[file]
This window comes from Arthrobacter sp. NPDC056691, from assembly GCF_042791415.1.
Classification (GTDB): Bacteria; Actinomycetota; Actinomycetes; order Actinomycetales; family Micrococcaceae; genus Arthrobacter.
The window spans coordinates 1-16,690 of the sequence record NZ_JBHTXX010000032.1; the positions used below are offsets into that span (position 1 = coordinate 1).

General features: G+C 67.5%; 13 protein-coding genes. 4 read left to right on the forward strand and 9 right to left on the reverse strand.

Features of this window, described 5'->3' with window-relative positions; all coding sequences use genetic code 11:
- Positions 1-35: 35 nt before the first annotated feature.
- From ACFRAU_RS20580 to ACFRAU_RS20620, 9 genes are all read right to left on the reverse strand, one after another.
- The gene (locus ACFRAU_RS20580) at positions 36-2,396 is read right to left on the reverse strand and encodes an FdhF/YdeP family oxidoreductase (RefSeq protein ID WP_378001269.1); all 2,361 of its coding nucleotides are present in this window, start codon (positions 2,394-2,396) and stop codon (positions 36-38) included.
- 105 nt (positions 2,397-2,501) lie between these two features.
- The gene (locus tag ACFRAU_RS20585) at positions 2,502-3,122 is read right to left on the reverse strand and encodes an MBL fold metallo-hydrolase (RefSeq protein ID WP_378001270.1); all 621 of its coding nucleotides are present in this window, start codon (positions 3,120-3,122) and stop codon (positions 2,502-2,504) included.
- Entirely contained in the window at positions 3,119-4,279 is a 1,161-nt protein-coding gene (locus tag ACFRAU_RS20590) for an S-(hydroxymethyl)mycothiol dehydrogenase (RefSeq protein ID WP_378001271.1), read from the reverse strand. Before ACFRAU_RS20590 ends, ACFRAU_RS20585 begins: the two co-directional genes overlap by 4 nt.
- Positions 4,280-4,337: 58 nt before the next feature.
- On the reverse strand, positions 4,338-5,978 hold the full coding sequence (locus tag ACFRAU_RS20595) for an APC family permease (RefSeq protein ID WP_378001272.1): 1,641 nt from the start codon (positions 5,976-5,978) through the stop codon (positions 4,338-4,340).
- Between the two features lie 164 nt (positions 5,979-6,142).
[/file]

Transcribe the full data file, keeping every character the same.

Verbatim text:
This window comes from Arthrobacter sp. NPDC056691, from assembly GCF_042791415.1.
Classification (GTDB): Bacteria; Actinomycetota; Actinomycetes; order Actinomycetales; family Micrococcaceae; genus Arthrobacter.
The window spans coordinates 1-16,690 of the sequence record NZ_JBHTXX010000032.1; the positions used below are offsets into that span (position 1 = coordinate 1).

General features: G+C 67.5%; 13 protein-coding genes. 4 read left to right on the forward strand and 9 right to left on the reverse strand.

Features of this window, described 5'->3' with window-relative positions; all coding sequences use genetic code 11:
- Positions 1-35: 35 nt before the first annotated feature.
- From ACFRAU_RS20580 to ACFRAU_RS20620, 9 genes are all read right to left on the reverse strand, one after another.
- The gene (locus ACFRAU_RS20580) at positions 36-2,396 is read right to left on the reverse strand and encodes an FdhF/YdeP family oxidoreductase (RefSeq protein ID WP_378001269.1); all 2,361 of its coding nucleotides are present in this window, start codon (positions 2,394-2,396) and stop codon (positions 36-38) included.
- 105 nt (positions 2,397-2,501) lie between these two features.
- The gene (locus tag ACFRAU_RS20585) at positions 2,502-3,122 is read right to left on the reverse strand and encodes an MBL fold metallo-hydrolase (RefSeq protein ID WP_378001270.1); all 621 of its coding nucleotides are present in this window, start codon (positions 3,120-3,122) and stop codon (positions 2,502-2,504) included.
- Entirely contained in the window at positions 3,119-4,279 is a 1,161-nt protein-coding gene (locus tag ACFRAU_RS20590) for an S-(hydroxymethyl)mycothiol dehydrogenase (RefSeq protein ID WP_378001271.1), read from the reverse strand. Before ACFRAU_RS20590 ends, ACFRAU_RS20585 begins: the two co-directional genes overlap by 4 nt.
- Positions 4,280-4,337: 58 nt before the next feature.
- On the reverse strand, positions 4,338-5,978 hold the full coding sequence (locus tag ACFRAU_RS20595) for an APC family permease (RefSeq protein ID WP_378001272.1): 1,641 nt from the start codon (positions 5,976-5,978) through the stop codon (positions 4,338-4,340).
- Between the two features lie 164 nt (positions 5,979-6,142).